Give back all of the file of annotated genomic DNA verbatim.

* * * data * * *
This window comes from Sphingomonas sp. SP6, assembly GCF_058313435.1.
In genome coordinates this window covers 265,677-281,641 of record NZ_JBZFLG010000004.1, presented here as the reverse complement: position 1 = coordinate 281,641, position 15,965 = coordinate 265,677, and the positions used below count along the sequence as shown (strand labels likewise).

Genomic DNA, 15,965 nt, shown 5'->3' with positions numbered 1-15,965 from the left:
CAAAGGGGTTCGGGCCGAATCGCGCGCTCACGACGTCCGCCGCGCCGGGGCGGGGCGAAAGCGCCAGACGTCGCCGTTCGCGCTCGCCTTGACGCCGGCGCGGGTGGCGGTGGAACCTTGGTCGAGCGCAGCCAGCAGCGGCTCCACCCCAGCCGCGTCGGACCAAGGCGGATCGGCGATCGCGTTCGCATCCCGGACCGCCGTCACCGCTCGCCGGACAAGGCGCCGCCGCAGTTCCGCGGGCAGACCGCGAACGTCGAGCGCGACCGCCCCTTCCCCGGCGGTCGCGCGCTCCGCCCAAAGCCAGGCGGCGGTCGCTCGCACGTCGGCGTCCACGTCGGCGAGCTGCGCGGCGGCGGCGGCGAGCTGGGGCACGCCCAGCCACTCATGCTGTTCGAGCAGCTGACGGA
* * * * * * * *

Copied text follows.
This window comes from Sphingomonas sp. SP6, assembly GCF_058313435.1.
In genome coordinates this window covers 265,677-281,641 of record NZ_JBZFLG010000004.1, presented here as the reverse complement: position 1 = coordinate 281,641, position 15,965 = coordinate 265,677, and the positions used below count along the sequence as shown (strand labels likewise).

Genomic DNA, 15,965 nt, shown 5'->3' with positions numbered 1-15,965 from the left:
CAAAGGGGTTCGGGCCGAATCGCGCGCTCACGACGTCCGCCGCGCCGGGGCGGGGCGAAAGCGCCAGACGTCGCCGTTCGCGCTCGCCTTGACGCCGGCGCGGGTGGCGGTGGAACCTTGGTCGAGCGCAGCCAGCAGCGGCTCCACCCCAGCCGCGTCGGACCAAGGCGGATCGGCGATCGCGTTCGCATCCCGGACCGCCGTCACCGCTCGCCGGACAAGGCGCCGCCGCAGTTCCGCGGGCAGACCGCGAACGTCGAGCGCGACCGCCCCTTCCCCGGCGGTCGCGCGCTCCGCCCAAAGCCAGGCGGCGGTCGCTCGCACGTCGGCGTCCACGTCGGCGAGCTGCGCGGCGGCGGCGGCGAGCTGGGGCACGCCCAGCCACTCATGCTGTTCGAGCAGCTGACGGA